iFixit tore down an Apple MacBook Air and found that Apple would prefer that you didn't. Just about everything is soldered down, apart from the solid-state drive.
One criticism of the newly
launched, super thin and light Apple MacBook Air? It's a lot more
user-friendly when it's working.
"Simply put, a plethora of proprietary parts prevents people from
painlessly fixing their machines," reports repair site iFixit, which
following the Oct. 20 introduction and launch of Apple's "best Mac yet"
performed a teardown of the 11-inch model for a look inside.
The result earned Apple an iFixit score of 4 out 10, with 10 being the
easiest to repair. "While you can easily access everything once you remove
the proprietary screws, you can't really replace any component with an
off-the-shelf part, unless you source it from Apple or someone involved in
Apple-based repair," writes iFixit, which in fact does do the latter.
As for opening up the MacBook Air, Apple clearly would rather that you didn't.
It uses a proprietary 5-point security Torx screw to hold the lower case in
place. To get inside, iFixit reports, "we had to file a couple of flathead
screwdrivers." Once the case is off, however, the six individual
lithium-polymer cells making up its 35-watt-hour battery are revealed. "Previous
revisions of 13-inch MacBook Air machines have included 37 or 40 watt-hour
battery packs," writes iFixit. "Since this Air has a smaller screen
and lacks a spinning hard drive, we'd expect run time to be somewhat better
than earlier Airs."
Indeed, introducing the laptops at Apple's Cupertino, Calif., headquarters, CEO
Steve Jobs said that, even using more stringent testing than on previous
models, the 11-inch MacBook Air will get 5 hours of battery life, while the
13-inch model will get 7. Both are said to deliver a standby time of 30 days.
"We think it's a double improvement," Jobs told the audience. "We've
taken everything we've learned about miniaturization from the iPhone and the
iPad and applied it to the Mac."
Remove another screw, and the 64GB flash storage board-a standout feature of
the laptops-can be removed. The use of flash storage enabled Apple, Jobs said
at the event, to make the MacBook Air smaller and lighter (just 10 grams,
compared with the 45 grams "of its spinning cousin," reports iFixit)
and two times faster and to offer instant-on capabilities. iFixit also found
the SSD (solid-state drive) notable as,
unlike the rest of the Air's components, it's not locked down.
"It's attached to the logic board with what appears to be a new
mini-SATA (mSATA) connector, which brings hope to super-slim-laptop-hackers all
across the globe," writes iFixit. "This may enable some crafty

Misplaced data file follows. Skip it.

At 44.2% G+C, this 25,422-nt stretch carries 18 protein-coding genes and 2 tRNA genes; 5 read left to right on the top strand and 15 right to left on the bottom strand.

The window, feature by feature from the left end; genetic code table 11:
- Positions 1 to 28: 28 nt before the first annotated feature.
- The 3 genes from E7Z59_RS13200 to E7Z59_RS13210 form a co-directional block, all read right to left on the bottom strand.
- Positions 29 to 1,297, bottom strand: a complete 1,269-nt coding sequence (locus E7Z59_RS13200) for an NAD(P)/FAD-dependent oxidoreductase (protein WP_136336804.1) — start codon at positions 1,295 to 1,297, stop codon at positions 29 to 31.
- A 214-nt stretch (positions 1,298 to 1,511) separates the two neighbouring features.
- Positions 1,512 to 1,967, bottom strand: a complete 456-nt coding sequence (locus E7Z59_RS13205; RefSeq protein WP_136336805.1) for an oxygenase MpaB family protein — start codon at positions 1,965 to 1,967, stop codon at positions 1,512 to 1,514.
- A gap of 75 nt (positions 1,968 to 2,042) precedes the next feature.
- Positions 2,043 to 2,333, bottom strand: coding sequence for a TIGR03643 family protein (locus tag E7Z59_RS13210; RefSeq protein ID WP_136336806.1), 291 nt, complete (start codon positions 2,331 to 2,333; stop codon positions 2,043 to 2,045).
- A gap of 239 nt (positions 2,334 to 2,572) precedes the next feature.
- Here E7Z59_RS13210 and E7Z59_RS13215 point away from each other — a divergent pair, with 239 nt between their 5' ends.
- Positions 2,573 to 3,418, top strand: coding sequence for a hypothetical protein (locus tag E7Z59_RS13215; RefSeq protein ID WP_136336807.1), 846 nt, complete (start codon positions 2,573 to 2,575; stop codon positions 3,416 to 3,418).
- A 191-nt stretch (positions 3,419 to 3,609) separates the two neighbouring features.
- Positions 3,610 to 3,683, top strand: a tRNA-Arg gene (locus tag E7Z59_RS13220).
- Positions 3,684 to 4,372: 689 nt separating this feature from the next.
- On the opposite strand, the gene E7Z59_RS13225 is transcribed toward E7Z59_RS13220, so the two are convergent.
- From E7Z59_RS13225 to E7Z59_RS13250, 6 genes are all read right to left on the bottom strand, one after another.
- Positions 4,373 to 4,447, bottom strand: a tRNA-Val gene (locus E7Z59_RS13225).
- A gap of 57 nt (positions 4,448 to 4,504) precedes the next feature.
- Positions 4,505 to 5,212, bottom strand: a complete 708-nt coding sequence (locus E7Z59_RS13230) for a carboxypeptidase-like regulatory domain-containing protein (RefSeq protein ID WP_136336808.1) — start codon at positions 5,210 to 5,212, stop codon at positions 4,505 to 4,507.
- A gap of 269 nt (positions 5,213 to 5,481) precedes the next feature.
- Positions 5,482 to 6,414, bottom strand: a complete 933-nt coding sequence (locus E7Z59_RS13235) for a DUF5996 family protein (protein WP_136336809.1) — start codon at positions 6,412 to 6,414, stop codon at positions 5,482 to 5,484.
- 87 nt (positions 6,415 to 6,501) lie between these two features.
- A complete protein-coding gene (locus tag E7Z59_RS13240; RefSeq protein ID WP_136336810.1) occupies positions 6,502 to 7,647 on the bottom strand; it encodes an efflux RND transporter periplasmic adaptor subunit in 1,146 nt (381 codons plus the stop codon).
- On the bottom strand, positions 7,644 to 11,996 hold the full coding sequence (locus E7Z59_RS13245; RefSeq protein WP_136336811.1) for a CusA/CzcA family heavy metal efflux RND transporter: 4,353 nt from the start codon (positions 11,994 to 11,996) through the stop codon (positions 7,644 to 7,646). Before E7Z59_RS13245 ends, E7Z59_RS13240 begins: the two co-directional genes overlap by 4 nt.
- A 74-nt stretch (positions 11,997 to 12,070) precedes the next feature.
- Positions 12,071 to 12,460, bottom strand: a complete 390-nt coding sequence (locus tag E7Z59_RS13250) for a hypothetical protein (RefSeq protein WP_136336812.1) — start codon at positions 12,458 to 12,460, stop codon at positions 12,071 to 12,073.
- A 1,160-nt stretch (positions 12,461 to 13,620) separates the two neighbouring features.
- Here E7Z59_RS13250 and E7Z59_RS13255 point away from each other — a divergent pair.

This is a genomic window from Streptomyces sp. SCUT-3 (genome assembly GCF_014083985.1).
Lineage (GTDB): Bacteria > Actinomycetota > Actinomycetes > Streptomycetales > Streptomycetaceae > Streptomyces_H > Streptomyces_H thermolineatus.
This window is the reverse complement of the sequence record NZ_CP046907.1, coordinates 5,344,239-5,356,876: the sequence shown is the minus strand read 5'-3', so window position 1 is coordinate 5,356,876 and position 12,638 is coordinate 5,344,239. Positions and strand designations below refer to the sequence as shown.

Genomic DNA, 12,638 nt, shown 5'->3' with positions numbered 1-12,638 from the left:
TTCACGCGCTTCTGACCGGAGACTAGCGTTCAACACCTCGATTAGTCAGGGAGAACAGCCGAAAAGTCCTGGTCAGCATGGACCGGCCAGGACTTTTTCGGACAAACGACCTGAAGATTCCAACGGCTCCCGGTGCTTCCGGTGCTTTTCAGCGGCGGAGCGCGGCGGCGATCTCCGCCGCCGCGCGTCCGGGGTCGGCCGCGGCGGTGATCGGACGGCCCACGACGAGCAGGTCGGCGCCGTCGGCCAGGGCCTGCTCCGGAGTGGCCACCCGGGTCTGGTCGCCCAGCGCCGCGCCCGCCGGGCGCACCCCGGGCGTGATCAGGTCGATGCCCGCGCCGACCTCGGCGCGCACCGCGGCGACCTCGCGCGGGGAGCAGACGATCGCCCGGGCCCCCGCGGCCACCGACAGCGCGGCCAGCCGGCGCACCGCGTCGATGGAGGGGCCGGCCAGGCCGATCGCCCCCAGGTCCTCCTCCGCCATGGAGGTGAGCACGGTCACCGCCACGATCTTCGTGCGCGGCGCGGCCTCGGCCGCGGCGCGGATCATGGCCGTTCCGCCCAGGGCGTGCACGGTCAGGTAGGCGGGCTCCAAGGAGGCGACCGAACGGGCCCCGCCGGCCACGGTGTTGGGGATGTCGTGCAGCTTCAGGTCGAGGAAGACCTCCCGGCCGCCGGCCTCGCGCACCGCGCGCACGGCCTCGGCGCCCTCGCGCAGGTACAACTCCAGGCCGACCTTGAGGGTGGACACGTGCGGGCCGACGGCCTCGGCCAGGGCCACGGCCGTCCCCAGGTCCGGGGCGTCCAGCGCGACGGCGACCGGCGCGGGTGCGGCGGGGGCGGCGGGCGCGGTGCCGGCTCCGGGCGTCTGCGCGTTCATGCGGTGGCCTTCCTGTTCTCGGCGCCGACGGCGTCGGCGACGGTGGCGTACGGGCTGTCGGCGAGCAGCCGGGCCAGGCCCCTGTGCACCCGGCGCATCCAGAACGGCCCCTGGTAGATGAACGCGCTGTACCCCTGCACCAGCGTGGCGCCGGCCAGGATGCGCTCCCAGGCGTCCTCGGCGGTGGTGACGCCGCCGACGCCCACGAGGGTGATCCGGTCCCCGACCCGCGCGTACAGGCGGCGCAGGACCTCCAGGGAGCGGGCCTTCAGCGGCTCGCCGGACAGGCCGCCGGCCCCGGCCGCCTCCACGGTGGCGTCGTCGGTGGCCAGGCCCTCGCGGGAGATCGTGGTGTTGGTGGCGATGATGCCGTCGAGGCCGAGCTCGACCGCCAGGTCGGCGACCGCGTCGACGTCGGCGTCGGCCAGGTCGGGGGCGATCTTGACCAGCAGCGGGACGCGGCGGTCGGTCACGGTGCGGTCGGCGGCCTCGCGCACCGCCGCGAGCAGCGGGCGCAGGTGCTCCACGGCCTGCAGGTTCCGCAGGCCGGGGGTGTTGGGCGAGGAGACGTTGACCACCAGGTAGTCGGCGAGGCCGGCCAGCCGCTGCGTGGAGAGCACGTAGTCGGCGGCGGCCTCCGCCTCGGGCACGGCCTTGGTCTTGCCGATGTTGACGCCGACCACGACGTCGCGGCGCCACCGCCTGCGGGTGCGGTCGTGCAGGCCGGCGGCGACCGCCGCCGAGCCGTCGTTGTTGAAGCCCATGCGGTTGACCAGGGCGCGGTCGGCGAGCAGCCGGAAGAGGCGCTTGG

tinkerers to rig a larger drive inside the Air, provided they can fit
everything within the tight confines of the [0.68-inch-thick] case."
Apple went the opposite route with the RAM,
which is soldered to the logic board and so not upgradable, should you want to
make the jump from 2GB to 4GB.
"Our advice? Go for the 4GB," writes iFixit.
Other notable features of the teardown were that the flip-open port door was
done away with, the IR sensor and sleep LED are gone, and an extra USB
2.0 port was added along the right side. Also, on the back of the trackpad is a
Broadcom chip, which iFixit suspects is responsible for the trackpad's
Multi-Touch capabilities, and the WiFi/Bluetooth chip in the new Air is the
same Broadcom chip that's in the current MacBook Pros.
Jobs described the Air's aluminum and glass construction as offering greater
durability, and iFixit took note. In addition to offering a wider screen and a
higher resolution, it wrote, "In a welcome improvement, Apple has
substantially enhanced the rigidity of the display assembly."
Notable even to those without a Torx screwdriver will be that Apple has
shrunken the Magsafe power adapter, moved the power button to the keyboard and
included a USB software reinstall drive, to
make up for the fact that the Air has no optical drive.
In all, of the device that Jobs and company call "the future of the
notebooks," iFixit reported: "The new MacBook Air is a tidy little package,
but we wish Apple would stop intentionally preventing users from upgrading and
repairing their devices."
Michelle Maisto has been covering the enterprise mobility space for a decade, beginning with Knowledge Management, Field Force Automation and eCRM, and most recently as the editor-in-chief of Mobile Enterprise magazine. She earned an MFA in nonfiction writing from Columbia University, and in her spare time obsesses about food. Her first book, The Gastronomy of Marriage, if forthcoming from Random House in September 2009.